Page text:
‘We could spend the whole day doing things we’ve never done before…’
When Steph from Being Blonde it’s a Lifestyle Thing asked if I wanted to go The Covent Garden Hotel for brunch and to see the iconic film Breakfast at Tiffany’s, I quickly agreed. Can you believe I’d never seen it before?
Part way through the film Audrey Hepburn’s character Holly suggests ‘We could spend the whole day doing things we’ve never done before…’ It’s an idea that really resonated with me because over the past year and a half one thing I’ve really noticed is that writing my blog encourages me to try new things, sometimes step out of my comfort zone and do things I’ve never before…it made me think I should spend more days doing things I’ve never done before…
Back to the day itself…to coincide with the Audrey Hepburn: Portraits of an Icon exhibition at the National Portrait Gallery, The Covent Garden Hotel are running a series of film starring the legendary actress along with a choice of brunch, lunch or afternoon tea plus entrance to the gallery.
Next we had a choice from the a la carte menu, I went off the menu as I fancied a simple favourite of mine…
Of course, I’m all for doing things I’ve never done before but I’m still a creature of habit!
Steph was a bit more adventurous than me choosing chorizo, sauteed potatoes, spinach and fried egg. We really enjoyed our two course breakfast and catching up about blogging, up-coming travels and chatting to the restaurant manager, Lucas, who was very friendly and personable.
After breakfast we were led down to the hotel’s intimate private screening room with the offer of popcorn (sweet or salty) and drinks served at our seats. I was so excited to see the film that I’ve heard so much about but never actually seen. Our course, I wasn’t disappointed I absolutely loved the movie, which I’d never realised was so funny. Audrey Hepburn was just beautiful and I was totally swept away by the romance. I loved the bittersweet moments, the tragi-comic character of Holly Golightly and the beautiful scenes on 1960’s New York.
I said to Steph I wish there was some sort of sequel so knew what happened next!
After the film Lucas gave us a little tour of the hotel, first showing us a bedroom which showcased Kit Kemp’s signature style of interior design. Every bedroom in each hotel is different and decorated with varying colours, fabric and gorgeous oversized headboards to give a quintessential ‘eccentric English look.’
As well as the gorgeous guests’ lounge area, which was by coincidence called the Tiffany’s Library.
It was a beautiful wood-panelled room and I absolutely love Kit Kemp’s eclectic style; the way she blends different fabrics and juxtaposes old with new. Each hotel has an art and sculpture collection selected carefully by Kit, everything is just so personal and unique. I particularly loved this writing desk which would just be perfect for all my blogging needs 😉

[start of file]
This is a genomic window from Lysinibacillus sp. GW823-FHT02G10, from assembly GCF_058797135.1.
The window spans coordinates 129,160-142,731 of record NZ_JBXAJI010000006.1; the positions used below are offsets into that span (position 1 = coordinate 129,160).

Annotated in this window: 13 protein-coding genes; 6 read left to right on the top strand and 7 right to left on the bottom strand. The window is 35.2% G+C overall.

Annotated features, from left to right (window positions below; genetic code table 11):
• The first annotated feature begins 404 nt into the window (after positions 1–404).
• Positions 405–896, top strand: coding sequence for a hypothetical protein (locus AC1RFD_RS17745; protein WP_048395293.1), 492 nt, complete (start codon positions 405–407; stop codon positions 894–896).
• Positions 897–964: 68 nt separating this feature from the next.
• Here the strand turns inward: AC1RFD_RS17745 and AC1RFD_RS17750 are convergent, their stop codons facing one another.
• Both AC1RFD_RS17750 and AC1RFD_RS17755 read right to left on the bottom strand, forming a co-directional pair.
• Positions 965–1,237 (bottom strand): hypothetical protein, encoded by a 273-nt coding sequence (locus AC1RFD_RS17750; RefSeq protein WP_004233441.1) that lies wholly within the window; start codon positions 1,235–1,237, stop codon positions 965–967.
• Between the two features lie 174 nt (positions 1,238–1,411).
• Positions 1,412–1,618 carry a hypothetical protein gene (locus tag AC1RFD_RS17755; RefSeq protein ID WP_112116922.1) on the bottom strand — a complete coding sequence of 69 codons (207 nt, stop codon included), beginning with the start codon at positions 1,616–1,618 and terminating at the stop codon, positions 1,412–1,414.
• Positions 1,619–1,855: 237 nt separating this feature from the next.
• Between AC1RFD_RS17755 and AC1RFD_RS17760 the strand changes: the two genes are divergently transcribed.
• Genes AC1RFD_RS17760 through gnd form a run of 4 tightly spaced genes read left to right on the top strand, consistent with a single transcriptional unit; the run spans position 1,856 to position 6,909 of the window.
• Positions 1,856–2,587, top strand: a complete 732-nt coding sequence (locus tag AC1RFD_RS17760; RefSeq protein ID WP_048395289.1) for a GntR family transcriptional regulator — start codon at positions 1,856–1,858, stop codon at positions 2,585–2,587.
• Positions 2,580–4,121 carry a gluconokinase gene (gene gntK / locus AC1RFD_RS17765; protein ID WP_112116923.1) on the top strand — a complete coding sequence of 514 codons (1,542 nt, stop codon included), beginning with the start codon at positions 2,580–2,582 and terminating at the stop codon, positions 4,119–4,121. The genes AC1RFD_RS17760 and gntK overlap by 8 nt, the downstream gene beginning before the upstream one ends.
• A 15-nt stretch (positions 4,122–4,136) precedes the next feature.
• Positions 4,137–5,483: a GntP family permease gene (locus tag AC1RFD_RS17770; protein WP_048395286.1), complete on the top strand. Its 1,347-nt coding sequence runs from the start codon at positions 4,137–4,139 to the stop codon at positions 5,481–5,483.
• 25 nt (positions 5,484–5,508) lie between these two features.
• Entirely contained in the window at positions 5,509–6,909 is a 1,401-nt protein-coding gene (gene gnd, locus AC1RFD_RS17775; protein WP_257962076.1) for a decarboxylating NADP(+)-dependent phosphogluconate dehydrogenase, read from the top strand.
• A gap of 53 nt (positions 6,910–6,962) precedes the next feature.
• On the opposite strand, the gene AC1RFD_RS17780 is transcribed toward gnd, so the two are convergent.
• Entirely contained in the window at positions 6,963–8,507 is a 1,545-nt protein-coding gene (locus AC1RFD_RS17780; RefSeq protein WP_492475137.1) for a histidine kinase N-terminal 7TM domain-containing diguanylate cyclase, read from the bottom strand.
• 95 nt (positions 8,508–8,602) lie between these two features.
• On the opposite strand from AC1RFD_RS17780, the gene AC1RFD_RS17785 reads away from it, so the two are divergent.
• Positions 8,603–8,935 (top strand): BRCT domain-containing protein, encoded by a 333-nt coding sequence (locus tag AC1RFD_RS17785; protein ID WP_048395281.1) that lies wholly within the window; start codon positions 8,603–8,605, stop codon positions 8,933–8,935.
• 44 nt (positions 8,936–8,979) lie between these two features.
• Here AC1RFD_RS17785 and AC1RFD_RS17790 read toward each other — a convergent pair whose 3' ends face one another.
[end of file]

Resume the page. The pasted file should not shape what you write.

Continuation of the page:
Steph had to rush off but our cinema experience included a ticket to the National Portrait Gallery to see the exhibition. So I decided to do two things I’ve never done before, the first being actually go to the gallery (I know it’s rather shameful that I’ve never been) and the second being go to a museum on my own!
The exhibition was stunning and definitely think Audrey had one of the most breath-taking faces ever seen on screen. I was surprised to find out that she was actually born in Belgium before studying ballet in Amsterdam and moving to London in 1948 to continue her ballet training. After appearing in British films and starring on broadway in Gigi she went on to have an award-winning career in Hollywood. She starred in Breakfast at Tiffany’s in 1961 and it became her most iconic role. Though I’d never seen the film before that day I had read the book by Truman Capote. The film is only loosely based on the book and Hepburn’s character, Holly Golightly is sanitised from the more dubious and sexual girl of the novella. Instead she is portrayed as kooky and independent spirit, someone women of the time could identify with.
There’s no photography allowed in the exhibition but I fell in love with the movie and the beauty of Audrey so much that I bought the book that accompanies the exhibition.
The exhibition is charted through 145 portraits of the star including photos by famous photographers, images made on and off set during filming as well as family photos and archive news pictures. She was one of the most photographed actresses of her generation. She died young at 63 but was beautiful and elegant until the end and I admired photos of her carrying out humanitarian work for Unicef. What an incredible person she was.
The package of brunch, the film and entrance to the exhibition was a very reasonable £45 and it gave me a fantastic day out and the opportunity to do three things I’ve never done before.
Details for upcoming film showings can be found on the Covent Garden Hotel website.
When was the last time you did something you’d never done before? Have you seen Breakfast at Tiffany’s?